Of course, it wasn't as simple as that. First you put together a business plan that hopefully shows your potential investors that you're going to at least break even after your first season. The idea is to sell as much advertising—that is, outfield billboards, other signage through the ballpark (like through the breezeways), radio advertisements, yearbook ads, etc.—to see you through the entire season. That way, your season ticket sales and game day attendance is extra revenue. In Albany, we also created a lot of specialty sponsorships—like for our autograph booth, customer service area, and family section.
Then you fill out a bunch of paperwork with the league and start negotiating with the city in which you want to play. In Albany, much of the local government and citizenry were disenchanted with professional baseball. In 1993, the city built a $4-million ballpark for its then-team, the Albany Polecats of the South Atlantic League. However, less than a year later, the owner (one of those guys who give the rest of my new fraternity a bad name) moved his team to Delmarva, Maryland, and later sold the franchise. To make matters worse for me, the jerk sued a lot of local businesses on his way out of town.
Given the run-down state of the ballpark and the negative political climate, I knew we were going to have to make some concessions to get the city to commit to repairing the facility. All in all, I feel we negotiated a good lease with Albany, and the city has been great in meeting its commitments. We have newly renovated office space, a gift shop, two concession areas, a press box with two suites, and a magnificent electronic scoreboard.
Once you get the lease signed, that's when you begin your affordable family sports entertainment public relations campaign. Our Web site, www.albanybaseball.com, offered fans the chance to name their own team. You also have to get in front of local businesses, especially in a climate of skepticism. In six months of making calls, I met more people than the owner of the Polecats did in the four years he fielded a team there.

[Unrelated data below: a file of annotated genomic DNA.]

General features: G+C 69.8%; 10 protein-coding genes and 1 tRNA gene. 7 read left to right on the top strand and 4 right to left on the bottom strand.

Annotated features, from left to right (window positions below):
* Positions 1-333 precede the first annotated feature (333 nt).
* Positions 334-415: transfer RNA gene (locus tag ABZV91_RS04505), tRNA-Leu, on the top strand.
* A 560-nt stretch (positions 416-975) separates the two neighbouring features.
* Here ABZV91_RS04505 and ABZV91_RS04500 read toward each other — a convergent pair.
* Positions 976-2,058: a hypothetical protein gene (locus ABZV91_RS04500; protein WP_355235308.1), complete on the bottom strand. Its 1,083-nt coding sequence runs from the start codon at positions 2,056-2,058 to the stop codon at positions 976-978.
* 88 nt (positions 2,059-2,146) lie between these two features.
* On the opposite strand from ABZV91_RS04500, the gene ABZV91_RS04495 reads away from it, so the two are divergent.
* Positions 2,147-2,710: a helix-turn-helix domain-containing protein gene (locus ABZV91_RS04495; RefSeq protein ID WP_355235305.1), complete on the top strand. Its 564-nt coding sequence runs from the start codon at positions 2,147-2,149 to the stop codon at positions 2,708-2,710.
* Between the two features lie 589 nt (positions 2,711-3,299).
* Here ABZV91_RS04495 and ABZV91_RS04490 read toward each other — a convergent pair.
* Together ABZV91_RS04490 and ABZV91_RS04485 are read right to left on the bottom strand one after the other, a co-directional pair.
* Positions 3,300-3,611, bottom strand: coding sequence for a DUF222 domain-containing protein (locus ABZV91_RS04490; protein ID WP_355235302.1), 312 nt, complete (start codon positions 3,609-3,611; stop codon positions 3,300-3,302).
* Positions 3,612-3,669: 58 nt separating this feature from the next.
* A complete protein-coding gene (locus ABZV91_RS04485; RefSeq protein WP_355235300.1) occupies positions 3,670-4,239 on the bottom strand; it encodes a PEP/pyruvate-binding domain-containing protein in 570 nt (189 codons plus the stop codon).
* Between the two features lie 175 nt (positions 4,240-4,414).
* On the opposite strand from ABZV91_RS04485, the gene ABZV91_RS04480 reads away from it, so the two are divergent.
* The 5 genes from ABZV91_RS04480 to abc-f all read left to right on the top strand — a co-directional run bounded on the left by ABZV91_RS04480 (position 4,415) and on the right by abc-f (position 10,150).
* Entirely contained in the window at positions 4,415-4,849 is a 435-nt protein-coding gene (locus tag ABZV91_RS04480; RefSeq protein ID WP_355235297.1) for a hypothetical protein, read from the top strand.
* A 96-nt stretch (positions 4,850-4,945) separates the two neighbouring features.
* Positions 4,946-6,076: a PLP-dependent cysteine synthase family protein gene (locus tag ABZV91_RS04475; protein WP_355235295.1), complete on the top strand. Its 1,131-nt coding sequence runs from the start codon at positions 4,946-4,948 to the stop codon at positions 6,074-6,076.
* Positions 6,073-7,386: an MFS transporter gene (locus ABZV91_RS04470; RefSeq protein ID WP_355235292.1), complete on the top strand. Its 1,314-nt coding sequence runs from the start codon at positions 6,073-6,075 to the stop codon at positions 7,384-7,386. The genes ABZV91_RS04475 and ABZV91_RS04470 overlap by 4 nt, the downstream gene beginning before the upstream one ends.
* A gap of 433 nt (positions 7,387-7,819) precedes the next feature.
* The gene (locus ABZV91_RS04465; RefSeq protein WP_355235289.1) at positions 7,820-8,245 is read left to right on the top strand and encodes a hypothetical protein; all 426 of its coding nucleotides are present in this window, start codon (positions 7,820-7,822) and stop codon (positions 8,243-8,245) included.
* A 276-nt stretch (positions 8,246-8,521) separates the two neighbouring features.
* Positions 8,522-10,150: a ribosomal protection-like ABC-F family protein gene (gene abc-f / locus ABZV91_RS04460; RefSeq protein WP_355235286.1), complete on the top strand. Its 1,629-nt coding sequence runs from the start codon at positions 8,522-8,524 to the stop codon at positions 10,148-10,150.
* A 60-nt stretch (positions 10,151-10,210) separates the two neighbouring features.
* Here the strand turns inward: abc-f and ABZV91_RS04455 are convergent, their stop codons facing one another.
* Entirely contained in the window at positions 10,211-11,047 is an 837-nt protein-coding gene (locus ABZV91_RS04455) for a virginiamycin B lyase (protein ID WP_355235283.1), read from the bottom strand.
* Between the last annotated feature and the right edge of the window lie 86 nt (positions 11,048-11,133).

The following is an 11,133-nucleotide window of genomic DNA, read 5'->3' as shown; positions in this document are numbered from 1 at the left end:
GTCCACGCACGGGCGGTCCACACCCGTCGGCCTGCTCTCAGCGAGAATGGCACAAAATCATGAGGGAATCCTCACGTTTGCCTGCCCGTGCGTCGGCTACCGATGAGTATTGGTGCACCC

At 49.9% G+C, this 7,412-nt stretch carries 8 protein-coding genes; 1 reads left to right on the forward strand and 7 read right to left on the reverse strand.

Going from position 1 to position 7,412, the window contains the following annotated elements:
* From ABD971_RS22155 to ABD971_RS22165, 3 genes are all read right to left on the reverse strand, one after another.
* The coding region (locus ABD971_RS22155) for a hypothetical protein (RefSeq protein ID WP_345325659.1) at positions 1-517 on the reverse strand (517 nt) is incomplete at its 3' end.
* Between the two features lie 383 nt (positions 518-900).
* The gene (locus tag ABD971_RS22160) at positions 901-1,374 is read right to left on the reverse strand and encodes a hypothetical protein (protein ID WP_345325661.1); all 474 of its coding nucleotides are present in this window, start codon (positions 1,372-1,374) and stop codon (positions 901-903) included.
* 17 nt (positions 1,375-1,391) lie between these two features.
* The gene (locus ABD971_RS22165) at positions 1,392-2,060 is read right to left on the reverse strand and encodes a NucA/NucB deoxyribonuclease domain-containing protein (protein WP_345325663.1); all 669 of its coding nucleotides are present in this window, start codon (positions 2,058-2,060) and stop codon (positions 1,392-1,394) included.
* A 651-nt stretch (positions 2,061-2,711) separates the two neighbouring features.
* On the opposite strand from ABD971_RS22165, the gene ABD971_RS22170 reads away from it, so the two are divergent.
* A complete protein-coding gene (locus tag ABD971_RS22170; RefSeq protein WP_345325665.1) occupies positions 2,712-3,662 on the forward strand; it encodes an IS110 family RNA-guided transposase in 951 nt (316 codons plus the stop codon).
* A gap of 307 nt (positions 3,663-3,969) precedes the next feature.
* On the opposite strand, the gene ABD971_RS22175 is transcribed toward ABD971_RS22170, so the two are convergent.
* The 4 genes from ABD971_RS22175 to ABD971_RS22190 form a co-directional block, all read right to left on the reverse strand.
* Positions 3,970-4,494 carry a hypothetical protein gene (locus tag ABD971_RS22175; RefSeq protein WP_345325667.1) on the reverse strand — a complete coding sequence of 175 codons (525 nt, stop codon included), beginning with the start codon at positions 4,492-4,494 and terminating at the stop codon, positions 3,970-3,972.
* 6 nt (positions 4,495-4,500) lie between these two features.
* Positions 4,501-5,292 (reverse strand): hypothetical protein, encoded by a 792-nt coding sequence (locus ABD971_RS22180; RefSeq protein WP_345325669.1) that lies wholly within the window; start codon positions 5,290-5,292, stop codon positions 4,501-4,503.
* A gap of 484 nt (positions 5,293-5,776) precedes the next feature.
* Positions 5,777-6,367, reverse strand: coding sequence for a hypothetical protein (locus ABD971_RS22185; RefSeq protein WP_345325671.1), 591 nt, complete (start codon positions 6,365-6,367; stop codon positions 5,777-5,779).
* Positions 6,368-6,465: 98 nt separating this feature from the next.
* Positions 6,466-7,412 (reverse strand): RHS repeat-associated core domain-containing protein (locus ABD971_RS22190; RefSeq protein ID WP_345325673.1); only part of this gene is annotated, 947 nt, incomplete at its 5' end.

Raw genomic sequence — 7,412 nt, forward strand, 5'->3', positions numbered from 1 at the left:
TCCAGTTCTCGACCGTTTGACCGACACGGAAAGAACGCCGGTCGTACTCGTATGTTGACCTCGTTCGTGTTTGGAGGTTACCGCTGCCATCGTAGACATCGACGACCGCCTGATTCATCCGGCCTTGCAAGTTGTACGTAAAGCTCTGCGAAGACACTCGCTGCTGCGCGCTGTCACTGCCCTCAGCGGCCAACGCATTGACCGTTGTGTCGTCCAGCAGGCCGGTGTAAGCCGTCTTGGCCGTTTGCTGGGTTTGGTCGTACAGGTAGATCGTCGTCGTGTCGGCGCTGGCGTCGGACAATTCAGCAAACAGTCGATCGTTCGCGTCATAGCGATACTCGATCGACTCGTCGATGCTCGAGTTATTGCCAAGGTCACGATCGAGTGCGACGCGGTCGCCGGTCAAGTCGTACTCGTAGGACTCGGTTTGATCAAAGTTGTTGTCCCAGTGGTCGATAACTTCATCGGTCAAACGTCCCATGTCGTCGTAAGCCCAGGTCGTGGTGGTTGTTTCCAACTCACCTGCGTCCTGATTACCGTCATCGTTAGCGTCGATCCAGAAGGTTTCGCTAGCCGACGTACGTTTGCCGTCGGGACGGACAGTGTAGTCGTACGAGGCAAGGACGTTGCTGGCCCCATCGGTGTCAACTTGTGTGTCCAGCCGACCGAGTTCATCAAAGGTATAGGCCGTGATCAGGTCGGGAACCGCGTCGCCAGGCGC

Sponsorships help...they're crucial, actually. We have uniform sponsors, mascot sponsors, ticket sponsors—you name it, we have a sponsor for it. Fortunately, Albany has several major manufacturers and businesses, so we have a deep well from which to draw.
You also have to develop a good relationship with the local media, and the Albany press has been great. Of course, we created comprehensive media guides and packets to make their job easier, and having been in journalism for 15 years, I've learned a lot about to get along with the fourth estate. Our first big event will be held on the first day of spring, March 20, when we'll unveil the name of the team, the uniform, the mascot, and the logo on the grounds of the ball park.
All of the steps I've described here don't take place one at a time; usually, a typical workday is filled with multiple efforts and mostly unrelated crises happening all at once. Preparing press releases at the same time as negotiating a billboard deal is just one of many multi-tasking challenges I have faced. Furthermore, I've learned that baseball is, indeed, a business mostly like any other. You have to make more money than you spend to be a financial success.
But one thing I will never abandon is my commitment to make the game affordable for the fans. There's a huge demographic out there who believes that baseball is old, slow, and boring. To that end, our marketing and ad slogan has been, "This Century, The Grand Old Game Gets A New Attitude." This is what our team, our league, and our ownership group are all about: bringing a new, fresh, aggressive attitude to baseball and adhering to the belief that owners should first—and foremost—be fans of the game.
Tim Darnell is an Atlanta native and long-time baseball fan who is finding his love of the game being challenged by approaching the game as a business. He lives in Atlanta's Brookhaven neighborhood with his tolerant and long suffering wife, Susan. Read more about the Albany Alligators at https://www.baseball-reference.com/bullpen/Albany_Alligators.